You can’t tour the Pima Animal Care Center and come away thinking everything’s OK.
Everything is not OK.
One of the many signs of this is an area that the staff calls Hallway 73, a wide corridor with doors at each end where rows of cat kennels, two high, line both walls. This is the new feline isolation space where sick cats are kept away from other cats — an ad-lib of the sort the staff there is forced to invent.
Another is in the shelter’s “clinic,” a small room where a half-dozen people went in and out Wednesday while working and monitoring a few dogs in kennels stacked in a corner. It’s the new workplace of veterinarian Jen Wilcox, who arrived a couple of months ago.
“We have no place to treat treatable illnesses,” she said. “We can’t move two feet without hitting each other.”
The decades-old Pima Animal Care Center is a chaotic amalgam of old and a little new construction where staff is forced to innovate in order to save more of the 20-some thousands dogs, cats and other small animals that come in the door annually
So, it’s no question it’s a problem that needs to be solved. The only question is whether it needs a $22.5 million solution. Your answer depends on whether you want to pay for a partial solution or a transformational one.
In March, the Pima County Board of Supervisors referred a bond issue to the November ballot, asking voters to decide whether to take on debt to spend up to that amount, $22.5 million, for a new animal shelter.
On its face, that number sounds like a lot, to me and to some others. Pima County Supervisor Ally Miller has pointed out examples of several locales around the country that have built new animal shelters for less in recent years, stirring some local opposition to the project.
“I definitely want an animal control center built,” Miller told me Friday morning. But she added, “You’ve got to do a sanity check on these numbers.”
I could only begin to grapple with the numbers after I saw the variety of functions the center is trying to carry out and the change of attitude employees are trying to implement. In the last year, the center’s staff has tried to revolutionize its shelter function, going from a warehousing approach, where a high proportion of animals were killed, to something closer to an animal hospital and adoption center.
“When I first got here, if they coughed, they were put down. If they limped, they were put down,” said center director Kim Janes.
The center has been working to change that. Last fiscal year, up through March, the center killed 37 percent of the animals it took in. This year, the rate is down to 25 percent.
The kennel operation is just one of the many functions of the shelter. It also serves as a law-enforcement center, where animal-control officers park their trucks, have lockers and are sent out. It’s an intake center, where people bring in unwanted or stray animals. It’s an adoption center where families come to find a new member. There are licensing windows. There’s Wilcox’s veterinary office and separate trailer used as a spay-and-neuter clinic.
As it stands, employees make do.
“It’s not like we’re waiting for a new building, then starting the work. We’re working now,” shelter director Jose Ocano told me.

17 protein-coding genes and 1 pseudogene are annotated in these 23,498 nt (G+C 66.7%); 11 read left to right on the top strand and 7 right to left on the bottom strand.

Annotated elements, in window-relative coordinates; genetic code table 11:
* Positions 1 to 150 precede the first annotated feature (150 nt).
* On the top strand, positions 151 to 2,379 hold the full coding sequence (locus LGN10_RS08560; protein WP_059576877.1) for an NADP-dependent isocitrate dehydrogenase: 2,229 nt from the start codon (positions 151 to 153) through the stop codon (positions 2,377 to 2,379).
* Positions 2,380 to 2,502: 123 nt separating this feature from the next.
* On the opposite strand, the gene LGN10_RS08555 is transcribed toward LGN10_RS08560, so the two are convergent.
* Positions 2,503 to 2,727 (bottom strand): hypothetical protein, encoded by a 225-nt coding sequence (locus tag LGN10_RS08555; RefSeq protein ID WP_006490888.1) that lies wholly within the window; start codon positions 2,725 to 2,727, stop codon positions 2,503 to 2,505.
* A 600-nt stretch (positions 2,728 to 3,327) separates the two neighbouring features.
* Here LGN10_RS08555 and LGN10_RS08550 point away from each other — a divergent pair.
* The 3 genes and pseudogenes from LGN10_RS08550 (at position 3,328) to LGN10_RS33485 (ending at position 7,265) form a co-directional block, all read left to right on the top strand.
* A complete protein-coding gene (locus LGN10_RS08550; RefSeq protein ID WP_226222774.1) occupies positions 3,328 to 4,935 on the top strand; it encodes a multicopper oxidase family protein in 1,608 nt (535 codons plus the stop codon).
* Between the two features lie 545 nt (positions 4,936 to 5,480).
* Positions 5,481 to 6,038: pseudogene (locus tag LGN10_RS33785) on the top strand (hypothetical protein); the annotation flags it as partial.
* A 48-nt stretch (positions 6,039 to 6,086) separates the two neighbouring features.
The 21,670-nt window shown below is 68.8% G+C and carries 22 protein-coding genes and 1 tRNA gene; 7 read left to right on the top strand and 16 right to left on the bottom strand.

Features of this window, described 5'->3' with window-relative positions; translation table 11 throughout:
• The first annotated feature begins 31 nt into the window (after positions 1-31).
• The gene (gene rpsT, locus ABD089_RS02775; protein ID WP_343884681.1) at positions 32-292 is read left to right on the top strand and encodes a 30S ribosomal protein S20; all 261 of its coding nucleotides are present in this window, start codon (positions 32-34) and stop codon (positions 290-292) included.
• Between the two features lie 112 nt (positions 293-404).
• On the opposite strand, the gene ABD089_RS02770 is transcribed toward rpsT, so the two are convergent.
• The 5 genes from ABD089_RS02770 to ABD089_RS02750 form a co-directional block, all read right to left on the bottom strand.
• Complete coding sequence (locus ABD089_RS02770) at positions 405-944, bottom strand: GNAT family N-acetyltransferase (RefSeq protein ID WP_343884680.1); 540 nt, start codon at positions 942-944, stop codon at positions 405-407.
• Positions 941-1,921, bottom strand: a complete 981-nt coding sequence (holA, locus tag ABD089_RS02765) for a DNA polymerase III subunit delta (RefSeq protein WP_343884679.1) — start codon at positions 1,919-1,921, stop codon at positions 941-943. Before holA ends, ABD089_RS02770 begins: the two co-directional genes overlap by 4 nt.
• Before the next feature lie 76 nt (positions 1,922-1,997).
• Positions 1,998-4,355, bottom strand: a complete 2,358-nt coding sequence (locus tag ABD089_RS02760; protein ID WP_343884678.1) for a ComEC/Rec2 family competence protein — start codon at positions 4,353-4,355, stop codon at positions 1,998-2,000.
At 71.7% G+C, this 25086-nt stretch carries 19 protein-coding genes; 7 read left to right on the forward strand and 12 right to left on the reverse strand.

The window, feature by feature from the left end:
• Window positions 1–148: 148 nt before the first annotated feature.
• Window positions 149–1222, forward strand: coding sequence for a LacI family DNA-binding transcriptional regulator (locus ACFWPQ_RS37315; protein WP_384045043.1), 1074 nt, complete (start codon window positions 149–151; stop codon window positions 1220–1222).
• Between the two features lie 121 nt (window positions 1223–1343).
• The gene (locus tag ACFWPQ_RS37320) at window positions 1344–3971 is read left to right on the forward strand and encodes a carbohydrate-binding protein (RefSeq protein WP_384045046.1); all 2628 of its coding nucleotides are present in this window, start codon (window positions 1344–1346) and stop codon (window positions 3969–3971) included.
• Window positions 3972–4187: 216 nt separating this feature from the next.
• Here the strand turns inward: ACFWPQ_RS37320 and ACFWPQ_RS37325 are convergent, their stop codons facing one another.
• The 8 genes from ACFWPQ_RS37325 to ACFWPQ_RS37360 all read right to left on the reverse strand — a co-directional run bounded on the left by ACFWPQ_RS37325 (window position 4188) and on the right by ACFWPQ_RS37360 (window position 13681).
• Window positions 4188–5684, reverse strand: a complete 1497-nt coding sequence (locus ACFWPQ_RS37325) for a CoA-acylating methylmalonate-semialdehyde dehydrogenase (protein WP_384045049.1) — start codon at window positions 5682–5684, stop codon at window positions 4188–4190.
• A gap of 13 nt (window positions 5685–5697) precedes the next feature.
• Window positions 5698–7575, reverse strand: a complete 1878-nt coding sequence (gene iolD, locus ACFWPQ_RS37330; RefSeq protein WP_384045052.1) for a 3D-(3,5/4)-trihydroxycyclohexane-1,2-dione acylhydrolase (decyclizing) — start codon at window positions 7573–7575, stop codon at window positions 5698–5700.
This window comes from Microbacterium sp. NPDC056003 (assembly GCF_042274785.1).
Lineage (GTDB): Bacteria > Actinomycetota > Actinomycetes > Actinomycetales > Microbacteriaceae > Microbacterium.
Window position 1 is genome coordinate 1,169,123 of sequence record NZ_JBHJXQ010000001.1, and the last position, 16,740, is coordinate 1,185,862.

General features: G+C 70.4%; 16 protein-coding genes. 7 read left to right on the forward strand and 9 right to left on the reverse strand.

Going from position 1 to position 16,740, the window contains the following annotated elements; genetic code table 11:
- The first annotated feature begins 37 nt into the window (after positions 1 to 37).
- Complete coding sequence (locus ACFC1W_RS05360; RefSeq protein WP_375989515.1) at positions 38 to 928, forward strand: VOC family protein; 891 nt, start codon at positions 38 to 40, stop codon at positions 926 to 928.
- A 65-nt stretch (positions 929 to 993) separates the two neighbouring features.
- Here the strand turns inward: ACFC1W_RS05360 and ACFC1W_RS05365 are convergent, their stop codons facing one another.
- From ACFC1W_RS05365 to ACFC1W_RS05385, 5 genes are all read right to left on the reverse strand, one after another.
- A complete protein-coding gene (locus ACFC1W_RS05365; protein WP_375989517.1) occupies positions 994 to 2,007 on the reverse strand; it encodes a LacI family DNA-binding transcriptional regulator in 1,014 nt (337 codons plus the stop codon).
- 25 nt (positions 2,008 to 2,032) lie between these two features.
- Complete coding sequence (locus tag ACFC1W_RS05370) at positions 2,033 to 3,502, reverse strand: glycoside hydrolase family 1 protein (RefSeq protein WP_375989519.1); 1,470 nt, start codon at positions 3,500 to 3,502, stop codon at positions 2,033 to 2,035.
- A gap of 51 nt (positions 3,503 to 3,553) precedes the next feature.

County Administrator Chuck Huckelberry did a sort of “sanity check” of the sort Miller requested in a memo he put out Thursday afternoon. It found that some new animal care centers are cheaper than the up-to-$506-per-square-foot cost of the proposed new Pima County shelter. But good ones are in that ballpark, or cost even more.
Much cheaper shelters, such as the new one going up in Fresno, have been built. That one is costing just $2.7 million. But it’s only for dogs, not cats, and it’s a rudimentary structure that handles many fewer animals than Pima County’s. Fresno County’s shelter accepted 3,942 animals last year; Pima County’s shelter took in about 24,000.
Beyond that, Fresno’s shelter has largely been a killing center. Of those, 3,942 animals it took in, 2,363 were killed, the Fresno Bee reported. A shelter that kills 60 percent of its animals is not one to emulate.
There are other, apparently cheaper, comparisons Miller and others have brought up. Berkeley, Calif., built a new shelter for $12 million, but it’s much smaller than the one proposed for Pima County. The per-square-foot cost is about $1,078, Huckelberry reported.
The one Huckelberry would like Pima County to emulate is the new Sacramento County Animal Care and Regulation Facility, which carries out a comparable set of services to Pima County’s and had a total cost of $23.7 million, or $537 per square foot.
The point is, while this shelter plan looks expensive, it’s not outrageously costly if we want the center to continue its transformation from a warehousing-and-killing center to a treatment-and-adoption center. Janes and Ocano say that with improved spay-and-neuter facilities, fewer animals will come in; with an improved clinic, fewer animals will be sick and more will be adoptable; with an improved adoption center, more pets will go out.
Another key factor — while the $22.5 million would mean issuing new debt, it’s less than what the county is paying off annually. So it would not result in a net increase in debt.
“We’re retiring more debt than we’re issuing, so it cannot affect the tax rate,” Huckelberry said.
So, with all the factors in mind, I’m willing to swallow the apparently high price of a new shelter that will complete the Pima Animal Care Center’s transformation and last decades.
When I keep in mind the thousands of dogs and cats who’ve been killed at the center over the years, the hundreds who are there in kennels at this moment, and our easy ability to transform the place at a cost the average taxpayer will not notice, the price no longer seems so high.
It seems almost like atonement.